Four children needed hospital treatment in England after eating sweets thought to have contained cannabis.
A 12-year-old boy was discharged on May 1 and the other three were expected to be released from hospital in Surrey after being kept in overnight for monitoring and observation.
Two 12-year-olds, one girl and a boy, and a 13-year-old boy were taken to hospital after suffering a violent reaction from eating jelly sweets. Three of the children were vomiting uncontrollably and falling in and out of consciousness.
Searching for the source
Surrey Police said they are not thought to have suffered any long term ill-effects and officers are still investigating where in Epsom the children got the edibles. A recent similar report in the local area involved jelly apple rings which appear as green jelly circles.
Detective Sgt. Lisa Betchley said police are looking for any information that may help them identify the source of the sweets.
“These children were incredibly lucky that they were not more seriously affected by whatever it was that they ate — and this is thanks, in great part, to the prompt actions of two medical students who happened to be nearby and assisted in the early stages; as well as the South East Coast Ambulance Service and hospital staff for their rapid response and treatment,” she said.
“These types of products, which may be marketed as cannabis infused or THC infused are illegal, and therefore otherwise unregulated, in the UK. They sometimes appear to be commercial products with professional packaging, but this should not be taken as a sign that they are safe or legal.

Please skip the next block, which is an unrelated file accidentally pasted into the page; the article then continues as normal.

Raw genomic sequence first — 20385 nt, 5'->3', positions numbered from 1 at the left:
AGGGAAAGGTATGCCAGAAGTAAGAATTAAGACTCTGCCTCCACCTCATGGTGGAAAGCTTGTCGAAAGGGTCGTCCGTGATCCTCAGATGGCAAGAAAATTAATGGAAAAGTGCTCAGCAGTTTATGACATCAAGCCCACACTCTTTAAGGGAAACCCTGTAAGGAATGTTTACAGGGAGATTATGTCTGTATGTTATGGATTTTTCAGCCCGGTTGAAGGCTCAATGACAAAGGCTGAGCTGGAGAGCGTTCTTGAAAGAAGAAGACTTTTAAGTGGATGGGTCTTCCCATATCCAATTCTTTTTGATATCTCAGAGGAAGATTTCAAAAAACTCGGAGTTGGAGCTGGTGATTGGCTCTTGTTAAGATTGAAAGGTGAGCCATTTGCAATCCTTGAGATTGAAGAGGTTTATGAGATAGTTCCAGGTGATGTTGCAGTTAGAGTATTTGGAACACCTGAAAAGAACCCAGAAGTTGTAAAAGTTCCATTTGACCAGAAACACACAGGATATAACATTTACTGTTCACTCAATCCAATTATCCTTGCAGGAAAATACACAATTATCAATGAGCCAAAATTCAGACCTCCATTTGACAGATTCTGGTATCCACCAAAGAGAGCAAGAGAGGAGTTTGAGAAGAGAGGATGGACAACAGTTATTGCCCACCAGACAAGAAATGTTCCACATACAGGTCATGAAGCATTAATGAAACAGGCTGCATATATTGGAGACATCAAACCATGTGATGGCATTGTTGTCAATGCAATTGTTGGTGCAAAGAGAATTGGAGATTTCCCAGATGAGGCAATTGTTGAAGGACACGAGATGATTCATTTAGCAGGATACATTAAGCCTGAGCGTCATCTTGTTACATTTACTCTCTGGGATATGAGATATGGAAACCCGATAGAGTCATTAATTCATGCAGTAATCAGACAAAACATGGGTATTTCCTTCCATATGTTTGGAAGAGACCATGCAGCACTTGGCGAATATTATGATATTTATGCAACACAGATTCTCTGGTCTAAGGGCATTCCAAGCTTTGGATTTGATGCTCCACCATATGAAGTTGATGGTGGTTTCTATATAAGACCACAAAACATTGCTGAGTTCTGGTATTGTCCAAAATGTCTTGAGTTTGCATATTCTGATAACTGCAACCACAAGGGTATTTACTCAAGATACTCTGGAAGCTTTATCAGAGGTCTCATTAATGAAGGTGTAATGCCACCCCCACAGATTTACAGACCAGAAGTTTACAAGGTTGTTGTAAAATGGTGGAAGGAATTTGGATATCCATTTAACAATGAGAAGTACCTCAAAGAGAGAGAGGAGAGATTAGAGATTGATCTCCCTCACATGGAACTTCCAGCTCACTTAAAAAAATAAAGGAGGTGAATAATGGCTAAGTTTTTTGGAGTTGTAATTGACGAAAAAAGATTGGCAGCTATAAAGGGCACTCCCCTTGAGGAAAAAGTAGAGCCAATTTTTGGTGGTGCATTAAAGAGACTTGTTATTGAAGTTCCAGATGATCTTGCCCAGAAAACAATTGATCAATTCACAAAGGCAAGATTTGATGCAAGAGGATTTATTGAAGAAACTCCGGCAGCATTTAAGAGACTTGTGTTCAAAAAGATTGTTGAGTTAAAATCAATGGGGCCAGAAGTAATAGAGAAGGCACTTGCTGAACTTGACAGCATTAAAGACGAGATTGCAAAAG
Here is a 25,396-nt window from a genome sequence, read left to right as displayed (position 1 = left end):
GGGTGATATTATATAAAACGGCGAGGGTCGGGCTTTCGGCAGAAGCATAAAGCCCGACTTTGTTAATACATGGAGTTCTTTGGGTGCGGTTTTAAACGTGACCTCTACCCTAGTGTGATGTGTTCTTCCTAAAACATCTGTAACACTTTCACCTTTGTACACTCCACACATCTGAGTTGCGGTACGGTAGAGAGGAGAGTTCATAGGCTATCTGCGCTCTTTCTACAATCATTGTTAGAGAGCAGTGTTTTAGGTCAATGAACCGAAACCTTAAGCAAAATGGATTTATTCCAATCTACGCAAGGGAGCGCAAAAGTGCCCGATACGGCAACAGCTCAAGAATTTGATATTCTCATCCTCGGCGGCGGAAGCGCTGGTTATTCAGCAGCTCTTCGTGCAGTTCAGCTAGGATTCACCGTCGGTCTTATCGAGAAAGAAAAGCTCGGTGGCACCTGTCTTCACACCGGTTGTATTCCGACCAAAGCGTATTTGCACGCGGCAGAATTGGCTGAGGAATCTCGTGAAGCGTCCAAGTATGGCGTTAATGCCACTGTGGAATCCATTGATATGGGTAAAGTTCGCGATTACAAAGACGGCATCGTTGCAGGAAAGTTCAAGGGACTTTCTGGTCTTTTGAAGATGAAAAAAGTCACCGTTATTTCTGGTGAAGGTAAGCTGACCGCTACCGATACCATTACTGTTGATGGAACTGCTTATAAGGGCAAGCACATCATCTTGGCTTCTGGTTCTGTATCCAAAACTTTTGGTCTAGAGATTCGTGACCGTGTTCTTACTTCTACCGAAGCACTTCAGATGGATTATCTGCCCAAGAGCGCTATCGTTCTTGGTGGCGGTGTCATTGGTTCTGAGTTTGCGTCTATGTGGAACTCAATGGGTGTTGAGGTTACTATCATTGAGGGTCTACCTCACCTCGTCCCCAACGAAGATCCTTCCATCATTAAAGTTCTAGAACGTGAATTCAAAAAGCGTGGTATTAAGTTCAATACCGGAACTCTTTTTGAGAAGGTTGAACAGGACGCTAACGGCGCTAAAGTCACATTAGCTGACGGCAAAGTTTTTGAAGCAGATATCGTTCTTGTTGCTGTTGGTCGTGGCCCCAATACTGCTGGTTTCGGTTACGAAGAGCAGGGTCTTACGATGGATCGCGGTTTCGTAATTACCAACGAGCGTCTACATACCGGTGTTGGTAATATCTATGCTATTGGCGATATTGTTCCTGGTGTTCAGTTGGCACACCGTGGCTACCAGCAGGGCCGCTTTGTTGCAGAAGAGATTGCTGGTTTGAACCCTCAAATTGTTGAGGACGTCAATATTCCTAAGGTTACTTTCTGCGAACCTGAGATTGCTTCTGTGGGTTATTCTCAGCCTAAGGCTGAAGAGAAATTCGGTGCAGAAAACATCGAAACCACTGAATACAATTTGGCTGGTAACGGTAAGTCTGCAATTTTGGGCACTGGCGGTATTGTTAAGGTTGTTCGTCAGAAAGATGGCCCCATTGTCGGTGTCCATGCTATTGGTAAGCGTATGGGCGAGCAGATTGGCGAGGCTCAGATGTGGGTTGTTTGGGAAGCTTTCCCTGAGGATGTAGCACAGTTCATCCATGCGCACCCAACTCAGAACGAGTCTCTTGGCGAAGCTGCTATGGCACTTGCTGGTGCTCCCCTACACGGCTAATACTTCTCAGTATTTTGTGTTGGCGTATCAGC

“I’d also ask anyone who has these types of products to think about how they store them and who could access them — consider the impact should these sweets come into the possession of younger children who have no knowledge of their contents.”
In March, the Metropolitan Police warned that a number of pupils in Sutton, South London, needed hospital treatment after eating gummy sweets containing cannabis.
In late April, the Food Safety Authority of Ireland (FSAI) issued a warning about the danger associated with eating so-called edible marijuana products, such as jelly sweets, containing cannabis.
The agency said there had been a “number of recent incidents” whereby edible products with significant levels of the psychotropic cannabis component tetrahydrocannabinol (THC) were intercepted by An Garda Síochana (Irish Police) and Revenue’s Customs Service.
In one incident, sweets containing cannabis oil were consumed by a group of teenagers, one of whom suffered serious health effects requiring hospitalization. These sweets were bought online with the packaging warning to eat them cautiously and that a significant concentration of THC was present.
THC is a controlled substance in Ireland with no tolerance level set in legislation. In food, it is considered a contaminant, with no permitted threshold in Europe.
Pamela Byrne, FSAI chief executive, said sweets containing cannabis components are being sold online.
“They are dangerous, particularly for young people and those with prior health conditions who may consume them unwittingly. People should only ever buy food from reputable sources and be sure they check the food labels,” she said.
“This new development is a sinister attempt to sell narcotics in the form of sweets and those involved are obviously not concerned about the consequences of these products getting into the hands of vulnerable people like children who could consume these products unwittingly to the detriment of their health.”
(To sign up for a free subscription to Food Safety News, click here.)